So as was somewhat already stated, the DOM is an API specification. So when you are looking in dev tools as shown above, you are seeing html or xml markup (i.e. documents) changed by browsers or templating or scripts and you are seeing javascript. The javascript may be seen accessing the DOM API but the markup is just a document and javascript is a language which may be accessing an API conforming to the DOM specification. If you want to “see the DOM”, you click on the link provided at the end of the blog entry above to read the W3C DOM specification. The devtools are instead showing a language, javascript, using the DOM API to pass around data and objects that correspond to an html or xml document.

  16. Peshmerge
    Permalink to comment#

    Thanks Chris, awesome and useful article

  17. Norman
    Permalink to comment#

    Great article, with amazing explanatory graphics. Someone, especially beginners can learn something from this. If nothing else Chris is a master article writer and a teacher. Which is why we all subscribe. We know we can learn something from this guy.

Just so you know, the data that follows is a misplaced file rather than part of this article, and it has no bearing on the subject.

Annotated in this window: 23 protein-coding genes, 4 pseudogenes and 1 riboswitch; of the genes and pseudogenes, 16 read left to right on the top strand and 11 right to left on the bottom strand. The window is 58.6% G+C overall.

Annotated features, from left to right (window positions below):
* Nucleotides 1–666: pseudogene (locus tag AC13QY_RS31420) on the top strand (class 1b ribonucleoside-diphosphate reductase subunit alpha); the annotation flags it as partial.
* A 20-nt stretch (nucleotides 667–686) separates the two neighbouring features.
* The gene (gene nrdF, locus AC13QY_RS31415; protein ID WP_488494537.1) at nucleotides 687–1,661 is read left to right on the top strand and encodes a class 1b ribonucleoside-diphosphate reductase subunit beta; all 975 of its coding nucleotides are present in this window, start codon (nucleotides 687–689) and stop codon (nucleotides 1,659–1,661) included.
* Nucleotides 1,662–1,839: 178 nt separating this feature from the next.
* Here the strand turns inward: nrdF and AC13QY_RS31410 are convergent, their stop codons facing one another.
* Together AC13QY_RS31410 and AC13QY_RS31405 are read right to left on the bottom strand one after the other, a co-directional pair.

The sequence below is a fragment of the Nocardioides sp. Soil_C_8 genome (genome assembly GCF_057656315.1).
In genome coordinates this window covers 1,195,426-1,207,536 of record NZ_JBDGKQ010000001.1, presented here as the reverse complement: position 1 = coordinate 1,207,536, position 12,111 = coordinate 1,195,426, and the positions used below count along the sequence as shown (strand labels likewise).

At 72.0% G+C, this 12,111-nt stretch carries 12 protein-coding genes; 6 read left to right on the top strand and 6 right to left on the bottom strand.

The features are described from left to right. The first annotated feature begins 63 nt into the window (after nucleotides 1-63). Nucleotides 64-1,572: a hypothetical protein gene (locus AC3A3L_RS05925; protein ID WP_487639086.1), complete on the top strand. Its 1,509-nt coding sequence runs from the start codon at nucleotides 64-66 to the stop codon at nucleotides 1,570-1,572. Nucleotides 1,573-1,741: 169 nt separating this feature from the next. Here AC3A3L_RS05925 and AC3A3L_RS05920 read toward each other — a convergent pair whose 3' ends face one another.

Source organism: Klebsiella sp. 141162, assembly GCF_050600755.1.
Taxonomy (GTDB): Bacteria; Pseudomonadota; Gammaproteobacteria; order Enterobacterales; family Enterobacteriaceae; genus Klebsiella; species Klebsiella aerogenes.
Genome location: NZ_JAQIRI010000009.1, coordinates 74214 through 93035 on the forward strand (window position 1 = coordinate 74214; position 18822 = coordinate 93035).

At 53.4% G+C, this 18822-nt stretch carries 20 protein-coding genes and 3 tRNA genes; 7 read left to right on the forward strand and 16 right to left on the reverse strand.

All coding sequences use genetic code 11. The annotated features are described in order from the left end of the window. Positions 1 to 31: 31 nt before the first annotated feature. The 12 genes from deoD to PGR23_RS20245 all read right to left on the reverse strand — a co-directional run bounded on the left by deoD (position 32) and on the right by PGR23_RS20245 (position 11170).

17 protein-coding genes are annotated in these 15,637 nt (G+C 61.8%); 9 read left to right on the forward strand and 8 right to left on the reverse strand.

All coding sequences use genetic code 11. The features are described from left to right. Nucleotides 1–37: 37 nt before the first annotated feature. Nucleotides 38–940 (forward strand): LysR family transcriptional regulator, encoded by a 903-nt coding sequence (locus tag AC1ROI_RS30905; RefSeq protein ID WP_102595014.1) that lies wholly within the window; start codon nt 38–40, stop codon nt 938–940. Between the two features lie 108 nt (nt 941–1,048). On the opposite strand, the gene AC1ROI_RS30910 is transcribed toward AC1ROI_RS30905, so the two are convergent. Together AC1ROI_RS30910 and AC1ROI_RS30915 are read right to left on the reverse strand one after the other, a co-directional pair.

18. Thanks for the quick and short article, was trying to explain it to myself today, and this helps clear it up :D

  19. Permalink to comment#

    Thanks for the article Chris! Was always one of those acronyms that was foggy for me. In terms of View Source, I use it quite a bit when approaching potential clients. It give me a quick understanding of how their website works (if have one), and what I can offer to advance goals they may have.

  20. It is strange, this last couple of days, seemed like information about DOM has been popping around everywhere.
    Then today in the morning i came across this on failblog http://cheezburger.com/7974345216 thought it was hilarious. I think that she got “DOMED” :P

  21. Nice work, Chris! The only adjustment I might make is to the statement that the DOM corrects “mistakes” in HTML. While that can certainly happen, it might be more accurate to say that the DOM “polishes up” HTML; for example, closing list-item tags are not required in HTML5, and it’s perfectly valid to leave them out of your code, but the DOM will insert them when it parses the page. The same goes for quotes around attribute values. These aren’t “mistakes”, per se, so long as the developer is doing them consciously. (I know that you recommend against doing so, but I regard that as a stylistic difference, not a “right or wrong” battleground).